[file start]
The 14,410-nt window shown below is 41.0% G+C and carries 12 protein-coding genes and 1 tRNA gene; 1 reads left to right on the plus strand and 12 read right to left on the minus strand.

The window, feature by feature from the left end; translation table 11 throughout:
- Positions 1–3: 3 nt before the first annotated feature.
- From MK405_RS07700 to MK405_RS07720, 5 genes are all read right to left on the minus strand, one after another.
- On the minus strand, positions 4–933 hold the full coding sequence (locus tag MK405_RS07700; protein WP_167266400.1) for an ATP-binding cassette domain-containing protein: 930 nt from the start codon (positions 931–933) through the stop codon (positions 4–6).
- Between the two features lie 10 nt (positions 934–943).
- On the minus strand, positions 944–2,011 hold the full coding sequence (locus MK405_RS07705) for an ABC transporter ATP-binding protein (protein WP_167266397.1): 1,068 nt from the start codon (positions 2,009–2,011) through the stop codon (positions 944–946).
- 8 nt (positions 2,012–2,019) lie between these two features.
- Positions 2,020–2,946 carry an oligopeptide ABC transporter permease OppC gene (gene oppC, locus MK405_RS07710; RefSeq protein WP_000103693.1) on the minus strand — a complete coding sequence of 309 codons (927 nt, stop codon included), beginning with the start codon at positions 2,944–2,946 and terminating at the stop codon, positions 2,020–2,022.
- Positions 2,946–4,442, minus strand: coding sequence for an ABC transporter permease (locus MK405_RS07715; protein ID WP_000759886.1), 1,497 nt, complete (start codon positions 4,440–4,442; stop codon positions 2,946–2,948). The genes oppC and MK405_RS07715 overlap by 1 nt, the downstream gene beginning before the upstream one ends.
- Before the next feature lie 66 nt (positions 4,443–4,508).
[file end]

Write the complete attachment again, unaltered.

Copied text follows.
The 14,410-nt window shown below is 41.0% G+C and carries 12 protein-coding genes and 1 tRNA gene; 1 reads left to right on the plus strand and 12 read right to left on the minus strand.

The window, feature by feature from the left end; translation table 11 throughout:
- Positions 1–3: 3 nt before the first annotated feature.
- From MK405_RS07700 to MK405_RS07720, 5 genes are all read right to left on the minus strand, one after another.
- On the minus strand, positions 4–933 hold the full coding sequence (locus tag MK405_RS07700; protein WP_167266400.1) for an ATP-binding cassette domain-containing protein: 930 nt from the start codon (positions 931–933) through the stop codon (positions 4–6).
- Between the two features lie 10 nt (positions 934–943).
- On the minus strand, positions 944–2,011 hold the full coding sequence (locus MK405_RS07705) for an ABC transporter ATP-binding protein (protein WP_167266397.1): 1,068 nt from the start codon (positions 2,009–2,011) through the stop codon (positions 944–946).
- 8 nt (positions 2,012–2,019) lie between these two features.
- Positions 2,020–2,946 carry an oligopeptide ABC transporter permease OppC gene (gene oppC, locus MK405_RS07710; RefSeq protein WP_000103693.1) on the minus strand — a complete coding sequence of 309 codons (927 nt, stop codon included), beginning with the start codon at positions 2,944–2,946 and terminating at the stop codon, positions 2,020–2,022.
- Positions 2,946–4,442, minus strand: coding sequence for an ABC transporter permease (locus MK405_RS07715; protein ID WP_000759886.1), 1,497 nt, complete (start codon positions 4,440–4,442; stop codon positions 2,946–2,948). The genes oppC and MK405_RS07715 overlap by 1 nt, the downstream gene beginning before the upstream one ends.
- Before the next feature lie 66 nt (positions 4,443–4,508).